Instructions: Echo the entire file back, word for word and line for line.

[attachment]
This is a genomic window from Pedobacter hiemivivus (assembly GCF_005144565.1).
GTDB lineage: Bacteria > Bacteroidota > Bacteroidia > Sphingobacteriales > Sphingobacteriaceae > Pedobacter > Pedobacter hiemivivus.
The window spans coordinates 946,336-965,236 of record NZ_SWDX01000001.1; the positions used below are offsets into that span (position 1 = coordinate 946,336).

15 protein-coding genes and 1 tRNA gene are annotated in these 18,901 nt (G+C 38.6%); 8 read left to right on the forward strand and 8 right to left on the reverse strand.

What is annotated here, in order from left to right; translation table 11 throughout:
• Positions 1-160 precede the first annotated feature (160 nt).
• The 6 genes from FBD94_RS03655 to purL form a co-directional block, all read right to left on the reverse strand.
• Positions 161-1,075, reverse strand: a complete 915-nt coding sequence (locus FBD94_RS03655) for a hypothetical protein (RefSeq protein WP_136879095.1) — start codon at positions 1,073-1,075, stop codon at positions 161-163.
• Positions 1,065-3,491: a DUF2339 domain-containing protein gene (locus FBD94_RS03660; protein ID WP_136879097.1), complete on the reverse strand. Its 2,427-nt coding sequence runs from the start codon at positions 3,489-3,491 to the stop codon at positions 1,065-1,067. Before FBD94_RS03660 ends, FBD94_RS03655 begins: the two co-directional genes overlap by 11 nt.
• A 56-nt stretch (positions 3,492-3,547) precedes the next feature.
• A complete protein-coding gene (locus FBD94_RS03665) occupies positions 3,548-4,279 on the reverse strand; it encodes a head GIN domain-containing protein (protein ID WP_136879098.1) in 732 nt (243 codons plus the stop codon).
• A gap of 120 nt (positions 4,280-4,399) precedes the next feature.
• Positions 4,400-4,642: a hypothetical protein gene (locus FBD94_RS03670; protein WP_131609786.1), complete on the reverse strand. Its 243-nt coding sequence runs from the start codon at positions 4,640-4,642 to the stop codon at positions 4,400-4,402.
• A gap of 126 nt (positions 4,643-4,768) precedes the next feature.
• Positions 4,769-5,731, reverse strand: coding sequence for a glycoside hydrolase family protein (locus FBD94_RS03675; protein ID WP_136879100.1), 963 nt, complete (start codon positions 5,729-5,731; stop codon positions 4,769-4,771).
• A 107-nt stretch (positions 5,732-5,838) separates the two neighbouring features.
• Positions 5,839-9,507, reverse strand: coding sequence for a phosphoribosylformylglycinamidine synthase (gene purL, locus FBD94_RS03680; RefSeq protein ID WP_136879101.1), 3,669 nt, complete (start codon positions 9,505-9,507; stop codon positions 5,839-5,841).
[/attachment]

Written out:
This is a genomic window from Pedobacter hiemivivus (assembly GCF_005144565.1).
GTDB lineage: Bacteria > Bacteroidota > Bacteroidia > Sphingobacteriales > Sphingobacteriaceae > Pedobacter > Pedobacter hiemivivus.
The window spans coordinates 946,336-965,236 of record NZ_SWDX01000001.1; the positions used below are offsets into that span (position 1 = coordinate 946,336).

15 protein-coding genes and 1 tRNA gene are annotated in these 18,901 nt (G+C 38.6%); 8 read left to right on the forward strand and 8 right to left on the reverse strand.

What is annotated here, in order from left to right; translation table 11 throughout:
• Positions 1-160 precede the first annotated feature (160 nt).
• The 6 genes from FBD94_RS03655 to purL form a co-directional block, all read right to left on the reverse strand.
• Positions 161-1,075, reverse strand: a complete 915-nt coding sequence (locus FBD94_RS03655) for a hypothetical protein (RefSeq protein WP_136879095.1) — start codon at positions 1,073-1,075, stop codon at positions 161-163.
• Positions 1,065-3,491: a DUF2339 domain-containing protein gene (locus FBD94_RS03660; protein ID WP_136879097.1), complete on the reverse strand. Its 2,427-nt coding sequence runs from the start codon at positions 3,489-3,491 to the stop codon at positions 1,065-1,067. Before FBD94_RS03660 ends, FBD94_RS03655 begins: the two co-directional genes overlap by 11 nt.
• A 56-nt stretch (positions 3,492-3,547) precedes the next feature.
• A complete protein-coding gene (locus FBD94_RS03665) occupies positions 3,548-4,279 on the reverse strand; it encodes a head GIN domain-containing protein (protein ID WP_136879098.1) in 732 nt (243 codons plus the stop codon).
• A gap of 120 nt (positions 4,280-4,399) precedes the next feature.
• Positions 4,400-4,642: a hypothetical protein gene (locus FBD94_RS03670; protein WP_131609786.1), complete on the reverse strand. Its 243-nt coding sequence runs from the start codon at positions 4,640-4,642 to the stop codon at positions 4,400-4,402.
• A gap of 126 nt (positions 4,643-4,768) precedes the next feature.
• Positions 4,769-5,731, reverse strand: coding sequence for a glycoside hydrolase family protein (locus FBD94_RS03675; protein ID WP_136879100.1), 963 nt, complete (start codon positions 5,729-5,731; stop codon positions 4,769-4,771).
• A 107-nt stretch (positions 5,732-5,838) separates the two neighbouring features.
• Positions 5,839-9,507, reverse strand: coding sequence for a phosphoribosylformylglycinamidine synthase (gene purL, locus FBD94_RS03680; RefSeq protein ID WP_136879101.1), 3,669 nt, complete (start codon positions 9,505-9,507; stop codon positions 5,839-5,841).